10. Aunty's Name Was Chastity
11. Beijing 101 Middle School
12. The Hero in My Dreams
13· At the Center of the Storm
14· Red Guards Had No Sex
15· Semi-transparent Nights
16. "The Hero, Once Departed, Will Never Come Back"
In a Village, Think, Feel, and Be a Peasant
18. "The Tree May Wish to Stand Still, but the Wind Will Not Subside"
19. Death of a Hero: Nainai's Last Story
20. Remorse
2!. Friends and Others
22. My First Love, a Big Mistake?
23. What Have I Lost? What Have I Gained?
24. Epilogue

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Customer Reviews

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  • Anonymous

    Posted February 14, 2003

    Spider Eaters is a fascinating memoir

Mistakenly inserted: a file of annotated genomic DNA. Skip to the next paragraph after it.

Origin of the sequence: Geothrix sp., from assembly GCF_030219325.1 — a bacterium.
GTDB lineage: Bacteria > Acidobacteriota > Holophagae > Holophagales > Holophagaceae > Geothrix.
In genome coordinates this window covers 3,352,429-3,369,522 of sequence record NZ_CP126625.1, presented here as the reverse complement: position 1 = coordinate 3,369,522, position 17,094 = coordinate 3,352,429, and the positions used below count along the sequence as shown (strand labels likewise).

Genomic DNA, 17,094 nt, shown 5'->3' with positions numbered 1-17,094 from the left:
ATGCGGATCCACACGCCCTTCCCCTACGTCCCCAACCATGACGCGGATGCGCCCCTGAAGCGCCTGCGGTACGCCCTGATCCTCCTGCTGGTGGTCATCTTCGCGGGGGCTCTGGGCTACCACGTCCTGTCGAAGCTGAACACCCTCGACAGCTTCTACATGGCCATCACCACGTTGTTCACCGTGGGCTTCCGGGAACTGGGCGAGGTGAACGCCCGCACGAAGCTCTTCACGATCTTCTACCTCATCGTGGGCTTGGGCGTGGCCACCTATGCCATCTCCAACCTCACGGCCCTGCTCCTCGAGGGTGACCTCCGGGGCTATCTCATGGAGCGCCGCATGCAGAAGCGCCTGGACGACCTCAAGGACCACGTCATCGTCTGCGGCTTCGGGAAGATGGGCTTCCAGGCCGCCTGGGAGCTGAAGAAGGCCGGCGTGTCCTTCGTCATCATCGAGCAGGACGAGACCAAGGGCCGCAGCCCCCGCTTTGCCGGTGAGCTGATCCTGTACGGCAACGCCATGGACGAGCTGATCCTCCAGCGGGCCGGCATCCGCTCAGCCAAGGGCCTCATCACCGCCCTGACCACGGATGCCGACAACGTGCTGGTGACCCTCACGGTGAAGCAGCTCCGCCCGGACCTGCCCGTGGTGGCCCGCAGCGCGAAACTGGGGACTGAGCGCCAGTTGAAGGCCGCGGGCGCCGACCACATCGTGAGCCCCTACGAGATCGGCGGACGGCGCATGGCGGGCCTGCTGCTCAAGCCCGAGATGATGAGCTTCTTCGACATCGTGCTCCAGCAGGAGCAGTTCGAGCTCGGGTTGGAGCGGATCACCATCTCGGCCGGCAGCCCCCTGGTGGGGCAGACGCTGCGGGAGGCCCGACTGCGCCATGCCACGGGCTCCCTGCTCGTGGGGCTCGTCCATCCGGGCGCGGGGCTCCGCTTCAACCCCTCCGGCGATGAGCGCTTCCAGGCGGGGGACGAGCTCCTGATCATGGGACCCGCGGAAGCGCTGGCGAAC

Spider Eaters is a fascinating memoir of Rae Yang and her life during the chaotic years of the Cultural Revolution in China. Rae Yang was born in 1950. Her parents were communist intellectuals, Chinese diplomats, and had impeccable revolutionary credentials. As a child she lived in Switzerland where her father worked as a diplomat before moving back to Beijing, China. It is in Beijing that Rae would transform from a diplomat¿s daughter into a Red Guard. She creates a hero, an almost god-like figure, who she later transforms into Chairman Mao. As a youth, Rae¿s imagination allows her to be manipulated and consequently becomes a lost soul. As a means of finding her identity she naively commits to Chairman Mao¿s movement. As a result, Rae travels throughout the country spreading revolutionary enthusiasm. Throughout her travels, Rae witnesses first hand the differences between the peasants in the countryside and the city dwellers. She experiences for herself the class struggle in China. In the countryside life seemed to be much more troubling. There were times when she would work and not bathe for months at a time. She encountered lice, hunger, cold weather, life without electricity, and boredom. In the city life had much more to offer a young girl. There was always something she could do, such as go to an opera, or read a book. However, instead she resided in the Great Northern Wilderness where she volunteered to work at a pig farm. While the two places were much different from each other, both areas had one thing in common. This commonality was the fact that the inhabitants of were experiencing Communism at it¿s height in China. Residents from the countryside and city were both on pins and needles in fear of being accused of speaking or thinking against the Party. If a person is accused, they risked defamation, imprisonment, being tortured or even killed. In this sense, Rae depicts herself as an agent as well as a victim of the Cultural Revolution. She describes the first months of the revolution as the most dreadful and also the most wonderful of her life. She felt empowered by the movement as she and other revolutionaries attacked their teachers, political leaders, parents, and all others who were considered Rightist, Traditionalist, or Counter-revolutionaries. However, Rae experiences moments of shame and embarrassment as well. While she and her companions beat a male counter-revolutionary, he pulls down his pants and displays his erect penis. This is truly insulting her and the other women in the movement. During this time Rae struggles to make sense of conflicting events that feeds her inner life through her dreams and imagination. Rae is burdened by the role of women in Party and the revolution. Women are expected to rid themselves of tradition means and adopt revolutionary ideas, such as cutting their hair and wearing men¿s clothing. In addition, women worked side by side with men on the farm and in the fields. Slogans, such as ¿women holding up half the heavens¿ were actually to no avail. At one point Rae describes how women were regarded as ¿jiashu¿, or disposable, by the Communist party. While there was supposed to be no gender differentiation between the sexes and prevailing equality, there was no real liberation for women. It is when Rae is working on the pig farm that she becomes aware of inconsistency within the revolution and Chairman Mao¿s movement. She was on the farm for five years working endless hours as a hard laborer. While political and military leaders uttered Mao¿s slogans, they were also corrupting the movement. It is the experiences on the farm that lead to her gradual recognition that the movement was a ¿waste¿. As Rae began to question the revolution and makes her way back to Beijing, she comes to the realization that is exemplified best only in her words: The officials at all levels abuse their power. The corrupt ones as well as those